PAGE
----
2/16

    2 THE MEDFORD SUN — DEC. 16–22, 2015

    R ESTAURANT  AND B AR 

    Great tasting food served in a casual atmosphere  The finest Angus beef steaks • Freshly delivered seafood

    Specialty Italian dishes • Weekly specials by Head Chef Michael All dinners coming with a salad or soup, potato and vegetables or pasta.

    M & Tu 4 to 11 pm • W & Th 11:30 am to 11 pm • F & Sa 11:30 am to 2 am • Su 11am to 11pm

    439 Oak Shade Road • Shamong (Corner of Indian Mills, only 4 miles from Medford Lakes) 

    Reservations 609-268-0600 www.la-campagnola.com

     

    LAS T CHANCE FOR BRUNCH WITH SANTA AT LC on Dec 20th  Sunday Brunch with Santa.

     We offer a fabulous All U can Eat Brunch with: Omelet & Waffle

    Bars, Sausage & Bacon , Fried Potatoes, Fresh Fruit, Bagels & Toast for Breakfast. For lunch we have Chicken, Seafood & Pasta

    dishes, a carving station with Ham & Pork, Snow Crabs, & salad.

     A full Dessert bar w/ cakes & cookies.

    THIS IS A GREAT FAMILY EVENT FROM 9:30 AM TO 2 PM.

     Adults ...............$24.00

    Kids 6-10...........$11.00

    Kids under 5......FREE!

    Free Picture w/ Santa. PLEASE make reservations early.

     Join us! CHRISTMAS EVE DINNER  is served from 3 to 9 pm. We will offer as only Chef Michael can make it, The

    Feast of the Seven Fishes.Every year this draws great compliments for its delicious taste. We also will offer our regular menu and weekly specials

    Only a few available reservation times are left. CALL NOW!! 

    Gift Certificate Special Buy $100 (either 4 x $25, 2 x $50 or $100) & receive $20 for yourself. Thru Dec 24th.

    Fun filled New Yea r's Eve.The loc al Ba nd Shakes will be playing fro m 9:4 5pm until 1:45am. We offe r a lim ited menu that includes som e great  appetizers, Steaks (only  the fi nest w e can buy), Seafood (freshest  offered ) a few of Chef Michael's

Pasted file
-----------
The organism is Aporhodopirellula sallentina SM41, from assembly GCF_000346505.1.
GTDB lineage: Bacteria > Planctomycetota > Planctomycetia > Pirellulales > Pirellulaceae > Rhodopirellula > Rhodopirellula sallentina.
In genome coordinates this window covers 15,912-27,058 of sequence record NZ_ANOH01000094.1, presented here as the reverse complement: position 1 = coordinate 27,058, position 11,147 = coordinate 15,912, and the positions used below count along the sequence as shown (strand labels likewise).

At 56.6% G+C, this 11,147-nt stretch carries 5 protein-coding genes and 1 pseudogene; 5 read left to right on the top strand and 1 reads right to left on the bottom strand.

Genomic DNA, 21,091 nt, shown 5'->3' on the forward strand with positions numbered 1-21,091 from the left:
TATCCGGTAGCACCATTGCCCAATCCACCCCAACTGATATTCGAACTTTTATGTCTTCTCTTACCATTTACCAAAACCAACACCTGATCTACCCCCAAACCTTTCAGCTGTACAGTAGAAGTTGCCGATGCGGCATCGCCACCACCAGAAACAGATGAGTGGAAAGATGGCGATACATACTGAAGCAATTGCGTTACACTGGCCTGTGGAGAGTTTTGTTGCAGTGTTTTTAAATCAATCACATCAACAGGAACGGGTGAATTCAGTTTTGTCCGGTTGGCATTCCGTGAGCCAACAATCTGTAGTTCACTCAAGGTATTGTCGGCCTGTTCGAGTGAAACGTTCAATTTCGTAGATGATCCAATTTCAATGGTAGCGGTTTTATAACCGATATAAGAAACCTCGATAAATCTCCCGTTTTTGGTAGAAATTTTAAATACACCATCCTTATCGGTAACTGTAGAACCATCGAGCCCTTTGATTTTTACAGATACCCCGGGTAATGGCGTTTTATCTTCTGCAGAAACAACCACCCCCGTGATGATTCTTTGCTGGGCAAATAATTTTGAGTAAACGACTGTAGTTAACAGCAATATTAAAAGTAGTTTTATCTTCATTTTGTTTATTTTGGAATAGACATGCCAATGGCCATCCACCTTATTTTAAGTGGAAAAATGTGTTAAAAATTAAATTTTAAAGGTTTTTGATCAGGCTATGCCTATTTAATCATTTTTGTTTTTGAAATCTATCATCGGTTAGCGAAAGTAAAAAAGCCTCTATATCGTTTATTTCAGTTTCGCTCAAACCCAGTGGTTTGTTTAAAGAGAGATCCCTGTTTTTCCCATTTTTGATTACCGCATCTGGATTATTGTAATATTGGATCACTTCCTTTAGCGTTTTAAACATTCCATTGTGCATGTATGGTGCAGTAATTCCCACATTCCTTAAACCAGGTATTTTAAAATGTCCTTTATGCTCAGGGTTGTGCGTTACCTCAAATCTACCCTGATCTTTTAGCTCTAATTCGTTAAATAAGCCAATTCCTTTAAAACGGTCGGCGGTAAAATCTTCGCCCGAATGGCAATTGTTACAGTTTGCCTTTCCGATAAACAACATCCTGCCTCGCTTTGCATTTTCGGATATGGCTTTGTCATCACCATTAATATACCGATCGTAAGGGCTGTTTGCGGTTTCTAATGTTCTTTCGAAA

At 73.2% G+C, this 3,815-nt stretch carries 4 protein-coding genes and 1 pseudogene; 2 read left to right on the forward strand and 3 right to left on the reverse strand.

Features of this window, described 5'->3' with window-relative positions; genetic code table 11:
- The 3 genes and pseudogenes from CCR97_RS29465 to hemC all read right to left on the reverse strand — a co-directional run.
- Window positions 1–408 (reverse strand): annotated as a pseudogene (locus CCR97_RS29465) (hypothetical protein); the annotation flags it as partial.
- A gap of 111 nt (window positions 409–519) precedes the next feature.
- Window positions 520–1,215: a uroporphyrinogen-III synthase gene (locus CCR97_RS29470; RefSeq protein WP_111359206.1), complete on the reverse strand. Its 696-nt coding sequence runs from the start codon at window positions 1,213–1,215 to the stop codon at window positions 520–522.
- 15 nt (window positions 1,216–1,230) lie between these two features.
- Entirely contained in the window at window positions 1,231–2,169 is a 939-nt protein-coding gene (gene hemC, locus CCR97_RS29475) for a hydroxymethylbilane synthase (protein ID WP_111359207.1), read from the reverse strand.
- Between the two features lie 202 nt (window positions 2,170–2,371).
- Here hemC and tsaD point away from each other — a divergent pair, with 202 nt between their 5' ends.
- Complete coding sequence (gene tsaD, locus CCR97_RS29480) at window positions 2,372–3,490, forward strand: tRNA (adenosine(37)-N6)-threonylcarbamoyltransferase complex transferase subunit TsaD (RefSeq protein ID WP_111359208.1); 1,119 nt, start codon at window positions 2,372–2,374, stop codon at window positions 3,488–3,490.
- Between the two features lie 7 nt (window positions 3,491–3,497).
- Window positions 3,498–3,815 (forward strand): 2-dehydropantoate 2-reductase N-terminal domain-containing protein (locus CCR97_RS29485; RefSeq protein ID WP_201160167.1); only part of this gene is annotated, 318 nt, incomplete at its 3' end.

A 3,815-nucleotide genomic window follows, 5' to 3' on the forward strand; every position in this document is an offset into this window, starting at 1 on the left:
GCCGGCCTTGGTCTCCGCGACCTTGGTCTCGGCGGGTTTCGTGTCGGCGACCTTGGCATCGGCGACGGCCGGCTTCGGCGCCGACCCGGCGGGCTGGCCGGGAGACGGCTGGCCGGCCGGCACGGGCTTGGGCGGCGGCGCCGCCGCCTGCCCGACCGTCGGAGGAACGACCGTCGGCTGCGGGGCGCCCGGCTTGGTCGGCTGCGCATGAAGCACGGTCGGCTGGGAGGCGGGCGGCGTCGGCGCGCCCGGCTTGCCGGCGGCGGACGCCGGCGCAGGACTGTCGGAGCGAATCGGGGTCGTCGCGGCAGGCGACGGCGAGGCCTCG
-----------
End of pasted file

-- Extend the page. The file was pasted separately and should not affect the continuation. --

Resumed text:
Italian dishes, and a great  assort ment of desserts. Free Cha mpagne toast wit h all dinners.

    DINNER SEATING STAR TS AT 4PM AND GOES TO 9:15 PM.

    PLEASE  make  Reservations as soon as pos sible.

     Join us for a 

    Burlington County Freeholder Deputy Director Bruce Garganio announced a special “Home for the Holidays” promotion that will offer free pet adoptions to ap- proved adopters through the month of December at the Burlington County Animal Shel- ter.

    “With the holiday season upon us, we are looking to do all that

    we can to help more of the great pets waiting in our shelter find loving homes,” said Garganio. “Home for the Holidays is an easy way for residents to get into the

    holiday spirit by giving a new pet the home that they de- serve.”

    With the shelter nearing capac- ity, staff and volunteers are work- ing harder than ever to find homes for the animals.

    “The staff and friends group of  the county animal shelter play a key role in making this effort a success,” Garganio added. “They

    do a spectacular job caring for our sheltered animals and are as eager as I am to see them go home with a loving family.”

    The county animal shelter is

    located on Academy Drive off of  Woodlane Road, behind the Burlington County Library in Westampton Township. Hours of  operation are noon to 7 p.m. on Mondays and Thursdays; noon to 4 p.m. on Tuesdays, Wednesdays and Fridays, and noon to 4 p.m. on Saturdays. The shelter is closed on Sundays and holidays.

    For more information, call the

    shelter at (609) 265-5073, visit co.burlington.nj.us/animalshel- ter, or “like” the county on Face- book @BurlingtonCounty or on Twitter @BurlCoNJ.

    ‘Home for the Holidays’ offers free pet adoptions from county shelter Promotion runs through month of December in Burlington County 

    Send us your Medford news

    Have a news tip? Want to send us a press release or photos? Shoot an interesting video? Drop us an email at news@medfordsun.com. Fax us at 856-427-0934. Call the editor at 856-427-0933.

  • 8/20/2019 Medford - 1216.pdf

    3/16